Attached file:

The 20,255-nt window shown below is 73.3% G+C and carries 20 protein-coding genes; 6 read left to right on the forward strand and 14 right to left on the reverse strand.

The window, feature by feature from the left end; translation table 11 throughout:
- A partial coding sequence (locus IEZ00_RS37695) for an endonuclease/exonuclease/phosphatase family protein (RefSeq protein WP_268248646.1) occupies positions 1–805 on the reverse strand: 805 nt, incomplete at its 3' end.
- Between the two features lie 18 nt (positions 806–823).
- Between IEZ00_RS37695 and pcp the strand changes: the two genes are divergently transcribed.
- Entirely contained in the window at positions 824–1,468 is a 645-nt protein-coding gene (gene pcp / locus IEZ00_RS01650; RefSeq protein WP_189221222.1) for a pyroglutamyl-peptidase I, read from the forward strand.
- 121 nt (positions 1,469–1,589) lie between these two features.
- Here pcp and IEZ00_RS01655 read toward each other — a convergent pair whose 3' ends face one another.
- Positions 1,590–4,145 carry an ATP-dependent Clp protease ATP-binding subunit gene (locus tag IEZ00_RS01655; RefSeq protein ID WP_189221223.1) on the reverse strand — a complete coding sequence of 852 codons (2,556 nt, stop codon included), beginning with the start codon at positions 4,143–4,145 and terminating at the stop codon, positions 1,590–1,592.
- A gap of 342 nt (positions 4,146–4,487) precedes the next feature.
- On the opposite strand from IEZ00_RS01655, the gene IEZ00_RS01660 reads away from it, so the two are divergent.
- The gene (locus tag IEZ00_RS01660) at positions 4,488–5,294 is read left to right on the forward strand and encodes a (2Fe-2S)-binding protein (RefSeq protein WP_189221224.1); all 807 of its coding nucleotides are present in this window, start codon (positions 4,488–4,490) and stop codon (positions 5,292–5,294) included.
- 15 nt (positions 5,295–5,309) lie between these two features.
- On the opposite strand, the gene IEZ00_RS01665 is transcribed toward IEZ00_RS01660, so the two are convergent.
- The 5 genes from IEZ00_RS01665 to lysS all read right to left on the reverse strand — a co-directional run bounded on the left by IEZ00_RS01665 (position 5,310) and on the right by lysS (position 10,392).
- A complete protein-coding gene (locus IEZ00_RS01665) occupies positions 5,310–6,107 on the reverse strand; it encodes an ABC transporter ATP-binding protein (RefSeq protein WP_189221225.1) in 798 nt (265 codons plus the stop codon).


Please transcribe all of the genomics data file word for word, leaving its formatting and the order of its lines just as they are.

The 20,255-nt window shown below is 73.3% G+C and carries 20 protein-coding genes; 6 read left to right on the forward strand and 14 right to left on the reverse strand.

The window, feature by feature from the left end; translation table 11 throughout:
- A partial coding sequence (locus IEZ00_RS37695) for an endonuclease/exonuclease/phosphatase family protein (RefSeq protein WP_268248646.1) occupies positions 1–805 on the reverse strand: 805 nt, incomplete at its 3' end.
- Between the two features lie 18 nt (positions 806–823).
- Between IEZ00_RS37695 and pcp the strand changes: the two genes are divergently transcribed.
- Entirely contained in the window at positions 824–1,468 is a 645-nt protein-coding gene (gene pcp / locus IEZ00_RS01650; RefSeq protein WP_189221222.1) for a pyroglutamyl-peptidase I, read from the forward strand.
- 121 nt (positions 1,469–1,589) lie between these two features.
- Here pcp and IEZ00_RS01655 read toward each other — a convergent pair whose 3' ends face one another.
- Positions 1,590–4,145 carry an ATP-dependent Clp protease ATP-binding subunit gene (locus tag IEZ00_RS01655; RefSeq protein ID WP_189221223.1) on the reverse strand — a complete coding sequence of 852 codons (2,556 nt, stop codon included), beginning with the start codon at positions 4,143–4,145 and terminating at the stop codon, positions 1,590–1,592.
- A gap of 342 nt (positions 4,146–4,487) precedes the next feature.
- On the opposite strand from IEZ00_RS01655, the gene IEZ00_RS01660 reads away from it, so the two are divergent.
- The gene (locus tag IEZ00_RS01660) at positions 4,488–5,294 is read left to right on the forward strand and encodes a (2Fe-2S)-binding protein (RefSeq protein WP_189221224.1); all 807 of its coding nucleotides are present in this window, start codon (positions 4,488–4,490) and stop codon (positions 5,292–5,294) included.
- 15 nt (positions 5,295–5,309) lie between these two features.
- On the opposite strand, the gene IEZ00_RS01665 is transcribed toward IEZ00_RS01660, so the two are convergent.
- The 5 genes from IEZ00_RS01665 to lysS all read right to left on the reverse strand — a co-directional run bounded on the left by IEZ00_RS01665 (position 5,310) and on the right by lysS (position 10,392).
- A complete protein-coding gene (locus IEZ00_RS01665) occupies positions 5,310–6,107 on the reverse strand; it encodes an ABC transporter ATP-binding protein (RefSeq protein WP_189221225.1) in 798 nt (265 codons plus the stop codon).